Perhaps my biggest problem with protein powder is that it often displaces real food in an athlete’s diet, which means athletes miss out on all the other great nutrients those foods would have delivered. The table below is just one example to illustrate the point, from 2018 study by van Vliet:
Of course, there are other protein isolates (whey, casein, etc.) not included in the table, and there are many protein powders fortified with additional (and sometimes massive) amounts of vitamins and minerals. However, when athletes turn to and put their faith in supplements they pay less attention to the quality and variety of their food choices, which is always detrimental in the long run.
Con: Many protein isolates contain a lot of sugar and other additives
Most protein isolates taste awful unless you add flavoring and sweetener to them. In some cases, that means adding as much sugar per serving as a candy bar, soda, or big slice of birthday cake. Or, if you’d rather go sugar-free you can have your fill of artificial sweetener, which isn’t a great option either. And then there’s the vitamin and mineral additions, and more importantly, the ergogenic aids that many manufacturers add to the mix. Some of the ergogenic aids are effective and legal (caffeine) and some are neither. And there’s little way of knowing exactly what’s in that powder at all, because of the Food and Drug Administration’s loose regulations on dietary supplements. In 2017, the Clean Label Project published information suggesting 50% of the protein powders they tested contained unsafe levels of contaminants, including heavy metals. There’s been scientific debate since about their findings, but even if they overstated the extent of the problem, contamination in protein powders is, unfortunately, nothing new.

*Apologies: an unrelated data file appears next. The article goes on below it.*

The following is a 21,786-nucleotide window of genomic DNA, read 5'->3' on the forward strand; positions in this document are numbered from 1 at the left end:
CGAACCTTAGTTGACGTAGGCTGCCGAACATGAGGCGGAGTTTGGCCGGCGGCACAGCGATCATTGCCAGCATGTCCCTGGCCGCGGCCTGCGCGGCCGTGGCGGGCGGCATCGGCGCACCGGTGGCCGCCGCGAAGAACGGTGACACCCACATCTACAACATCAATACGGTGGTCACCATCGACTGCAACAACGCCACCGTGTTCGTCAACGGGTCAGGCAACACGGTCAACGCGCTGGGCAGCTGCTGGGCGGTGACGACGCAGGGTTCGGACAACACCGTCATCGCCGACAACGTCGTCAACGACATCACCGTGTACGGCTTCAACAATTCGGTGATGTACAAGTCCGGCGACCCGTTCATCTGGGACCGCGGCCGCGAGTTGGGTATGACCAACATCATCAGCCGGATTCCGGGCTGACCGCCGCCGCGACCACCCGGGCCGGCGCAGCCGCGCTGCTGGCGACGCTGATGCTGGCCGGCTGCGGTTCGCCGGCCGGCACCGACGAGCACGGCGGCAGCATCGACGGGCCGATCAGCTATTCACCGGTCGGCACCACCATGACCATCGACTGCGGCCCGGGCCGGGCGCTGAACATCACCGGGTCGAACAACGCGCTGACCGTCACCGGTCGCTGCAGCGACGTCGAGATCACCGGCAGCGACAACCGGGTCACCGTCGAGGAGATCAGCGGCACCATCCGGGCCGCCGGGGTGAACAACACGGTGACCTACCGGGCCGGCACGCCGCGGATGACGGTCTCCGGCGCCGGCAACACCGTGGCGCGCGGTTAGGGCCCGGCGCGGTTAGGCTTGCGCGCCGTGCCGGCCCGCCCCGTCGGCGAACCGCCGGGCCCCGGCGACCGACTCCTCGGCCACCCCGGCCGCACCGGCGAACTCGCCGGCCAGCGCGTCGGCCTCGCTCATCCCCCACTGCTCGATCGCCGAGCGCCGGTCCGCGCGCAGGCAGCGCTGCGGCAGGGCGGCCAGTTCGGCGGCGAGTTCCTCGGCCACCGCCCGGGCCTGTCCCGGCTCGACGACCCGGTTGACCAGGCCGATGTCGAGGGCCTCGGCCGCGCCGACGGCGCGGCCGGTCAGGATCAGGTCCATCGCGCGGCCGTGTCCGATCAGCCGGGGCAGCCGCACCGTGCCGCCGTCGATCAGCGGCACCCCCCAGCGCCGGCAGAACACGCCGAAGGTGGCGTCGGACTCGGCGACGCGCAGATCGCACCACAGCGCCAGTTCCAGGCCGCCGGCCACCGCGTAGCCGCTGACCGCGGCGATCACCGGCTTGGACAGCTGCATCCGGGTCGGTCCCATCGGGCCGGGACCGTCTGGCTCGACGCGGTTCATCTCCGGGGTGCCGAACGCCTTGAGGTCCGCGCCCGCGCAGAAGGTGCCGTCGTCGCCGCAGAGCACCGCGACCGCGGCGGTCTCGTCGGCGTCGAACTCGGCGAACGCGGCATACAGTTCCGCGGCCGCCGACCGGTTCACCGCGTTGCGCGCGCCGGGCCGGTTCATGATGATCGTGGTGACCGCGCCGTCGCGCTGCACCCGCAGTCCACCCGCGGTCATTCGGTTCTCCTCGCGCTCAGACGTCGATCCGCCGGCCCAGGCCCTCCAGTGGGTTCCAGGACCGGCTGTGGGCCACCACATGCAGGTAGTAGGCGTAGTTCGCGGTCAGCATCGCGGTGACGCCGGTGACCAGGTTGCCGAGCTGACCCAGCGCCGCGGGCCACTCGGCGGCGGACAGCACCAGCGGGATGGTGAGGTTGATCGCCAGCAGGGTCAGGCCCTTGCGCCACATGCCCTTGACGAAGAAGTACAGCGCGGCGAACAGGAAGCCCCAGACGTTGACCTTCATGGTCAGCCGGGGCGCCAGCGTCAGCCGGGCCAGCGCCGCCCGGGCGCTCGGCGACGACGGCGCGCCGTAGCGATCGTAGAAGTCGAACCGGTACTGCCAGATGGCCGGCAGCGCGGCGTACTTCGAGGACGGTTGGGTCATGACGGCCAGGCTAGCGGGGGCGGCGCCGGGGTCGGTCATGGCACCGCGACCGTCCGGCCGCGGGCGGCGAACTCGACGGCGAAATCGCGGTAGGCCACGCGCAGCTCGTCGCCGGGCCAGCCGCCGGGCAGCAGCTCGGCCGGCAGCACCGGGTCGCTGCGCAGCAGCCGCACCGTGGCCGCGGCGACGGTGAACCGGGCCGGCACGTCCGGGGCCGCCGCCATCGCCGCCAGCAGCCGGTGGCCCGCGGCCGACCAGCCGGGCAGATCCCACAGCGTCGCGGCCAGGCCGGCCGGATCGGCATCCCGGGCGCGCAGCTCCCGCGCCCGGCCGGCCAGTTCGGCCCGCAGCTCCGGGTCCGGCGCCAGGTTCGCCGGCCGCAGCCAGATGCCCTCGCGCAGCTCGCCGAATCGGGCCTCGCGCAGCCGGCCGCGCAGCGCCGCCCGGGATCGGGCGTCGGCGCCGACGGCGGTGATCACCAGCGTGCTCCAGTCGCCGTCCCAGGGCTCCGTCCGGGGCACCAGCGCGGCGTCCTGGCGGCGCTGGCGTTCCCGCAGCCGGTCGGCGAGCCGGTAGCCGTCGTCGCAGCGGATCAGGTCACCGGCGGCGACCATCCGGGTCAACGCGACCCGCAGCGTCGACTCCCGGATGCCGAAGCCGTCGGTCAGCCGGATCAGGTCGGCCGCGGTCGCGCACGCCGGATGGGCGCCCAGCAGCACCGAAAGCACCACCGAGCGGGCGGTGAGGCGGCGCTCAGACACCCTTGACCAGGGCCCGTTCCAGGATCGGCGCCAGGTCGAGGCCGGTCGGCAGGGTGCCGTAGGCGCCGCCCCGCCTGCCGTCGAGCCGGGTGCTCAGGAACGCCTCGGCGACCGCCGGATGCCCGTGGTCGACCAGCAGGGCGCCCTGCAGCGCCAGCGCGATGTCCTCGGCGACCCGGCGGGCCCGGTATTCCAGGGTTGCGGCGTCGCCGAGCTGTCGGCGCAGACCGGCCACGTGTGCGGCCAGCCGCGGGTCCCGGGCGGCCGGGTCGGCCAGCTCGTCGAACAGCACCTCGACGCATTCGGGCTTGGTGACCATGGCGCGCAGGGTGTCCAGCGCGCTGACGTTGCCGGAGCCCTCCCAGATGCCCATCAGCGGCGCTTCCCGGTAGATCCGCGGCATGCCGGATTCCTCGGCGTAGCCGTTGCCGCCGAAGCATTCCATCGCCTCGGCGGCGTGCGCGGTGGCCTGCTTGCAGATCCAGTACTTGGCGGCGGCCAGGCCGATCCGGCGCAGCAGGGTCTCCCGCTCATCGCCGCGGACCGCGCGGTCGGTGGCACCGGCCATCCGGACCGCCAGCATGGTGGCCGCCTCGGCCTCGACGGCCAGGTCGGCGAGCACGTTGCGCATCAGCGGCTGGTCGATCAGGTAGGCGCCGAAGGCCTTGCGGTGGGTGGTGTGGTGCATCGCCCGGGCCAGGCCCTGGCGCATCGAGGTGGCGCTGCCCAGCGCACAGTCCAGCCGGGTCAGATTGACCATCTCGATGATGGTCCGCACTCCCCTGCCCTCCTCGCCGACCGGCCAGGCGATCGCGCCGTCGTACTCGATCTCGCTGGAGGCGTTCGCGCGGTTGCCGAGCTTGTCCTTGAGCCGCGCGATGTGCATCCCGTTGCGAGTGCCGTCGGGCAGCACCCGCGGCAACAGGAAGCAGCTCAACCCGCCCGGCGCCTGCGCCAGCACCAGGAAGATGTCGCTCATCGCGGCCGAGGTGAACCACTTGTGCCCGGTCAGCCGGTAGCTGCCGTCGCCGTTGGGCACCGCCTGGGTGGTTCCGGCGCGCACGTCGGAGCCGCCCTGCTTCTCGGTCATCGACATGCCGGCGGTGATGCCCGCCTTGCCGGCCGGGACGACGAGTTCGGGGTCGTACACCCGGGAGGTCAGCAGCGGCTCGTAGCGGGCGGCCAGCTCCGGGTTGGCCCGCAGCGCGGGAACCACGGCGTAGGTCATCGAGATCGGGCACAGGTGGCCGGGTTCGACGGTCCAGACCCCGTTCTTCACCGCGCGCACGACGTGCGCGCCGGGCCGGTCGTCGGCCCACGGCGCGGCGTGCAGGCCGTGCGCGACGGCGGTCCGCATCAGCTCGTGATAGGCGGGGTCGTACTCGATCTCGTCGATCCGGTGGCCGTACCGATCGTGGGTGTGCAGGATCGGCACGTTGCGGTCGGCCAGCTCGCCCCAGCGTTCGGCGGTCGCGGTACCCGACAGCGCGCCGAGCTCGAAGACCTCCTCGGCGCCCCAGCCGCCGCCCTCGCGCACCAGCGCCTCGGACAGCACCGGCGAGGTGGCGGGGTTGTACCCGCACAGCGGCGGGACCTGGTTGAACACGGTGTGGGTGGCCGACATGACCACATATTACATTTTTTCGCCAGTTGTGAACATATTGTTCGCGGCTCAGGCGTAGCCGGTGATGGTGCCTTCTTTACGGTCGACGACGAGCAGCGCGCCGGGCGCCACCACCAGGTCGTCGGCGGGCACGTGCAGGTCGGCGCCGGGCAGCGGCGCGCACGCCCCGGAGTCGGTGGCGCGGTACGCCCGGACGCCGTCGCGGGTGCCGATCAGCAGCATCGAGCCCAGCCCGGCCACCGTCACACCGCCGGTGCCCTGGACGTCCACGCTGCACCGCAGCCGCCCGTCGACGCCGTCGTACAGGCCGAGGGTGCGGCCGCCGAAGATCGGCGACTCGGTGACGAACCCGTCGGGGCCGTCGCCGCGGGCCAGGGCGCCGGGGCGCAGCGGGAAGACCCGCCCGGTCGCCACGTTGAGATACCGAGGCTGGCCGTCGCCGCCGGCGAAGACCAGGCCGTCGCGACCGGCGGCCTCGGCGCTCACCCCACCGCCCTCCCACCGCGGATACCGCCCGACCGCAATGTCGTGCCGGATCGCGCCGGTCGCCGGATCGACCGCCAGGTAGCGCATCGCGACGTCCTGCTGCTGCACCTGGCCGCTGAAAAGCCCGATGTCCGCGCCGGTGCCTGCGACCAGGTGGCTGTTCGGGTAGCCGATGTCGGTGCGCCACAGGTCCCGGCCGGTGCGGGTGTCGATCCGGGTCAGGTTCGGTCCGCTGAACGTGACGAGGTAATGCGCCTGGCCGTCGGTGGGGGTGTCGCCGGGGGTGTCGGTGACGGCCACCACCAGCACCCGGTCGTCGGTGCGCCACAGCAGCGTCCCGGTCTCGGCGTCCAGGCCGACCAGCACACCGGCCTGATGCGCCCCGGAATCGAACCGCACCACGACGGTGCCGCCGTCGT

Pro: Protein powder is a concentrated protein source for athletes looking to lose weight
One of the reasons bodybuilders consume a lot of protein powder – in addition to lots of protein-rich foods – is that eating a lot of whole food protein sources means eating a lot of total calories and large volume of food. Cyclists, triathletes, and runners often consume concentrated sources of carbohydrate (gels, chews, bars, sports drinks) during workouts and events precisely because they deliver carbohydrate without all the other stuff (protein, fat, fiber). Athletes who are training hard and trying to maintain muscle mass and training quality while dropping bodyweight may benefit from consuming concentrated protein sources. It is also important, however, for these athletes to consume adequate total energy to support their training, as well as adequate carbohydrate to fuel high-intensity training efforts.
My recommendation to the athletes I work with – especially the athletes over 50 years old – is to focus on consuming the protein they need through whole foods, and make adjustments to their food choices to increase protein intake if necessary. In my view, protein powders are a last resort and there is almost always a better way to fulfill an athlete’s requirement for protein.
Chris Carmichael CEO/Head Coach of CTS
Doering, Thomas M., et al. “Lower Integrated Muscle Protein Synthesis in Masters Compared with Younger Athletes.” Medicine & Science in Sports & Exercise, vol. 48, no. 8, 2016, pp. 1613–1618., doi:10.1249/mss.0000000000000935.
van Vliet, Stephan & Beals, Joseph & Martinez, Isabel & Skinner, Sarah & Burd, Nicholas. (2018). Achieving Optimal Post-Exercise Muscle Protein Remodeling in Physically Active Adults through Whole Food Consumption. Nutrients. 10. 224. 10.3390/nu10020224.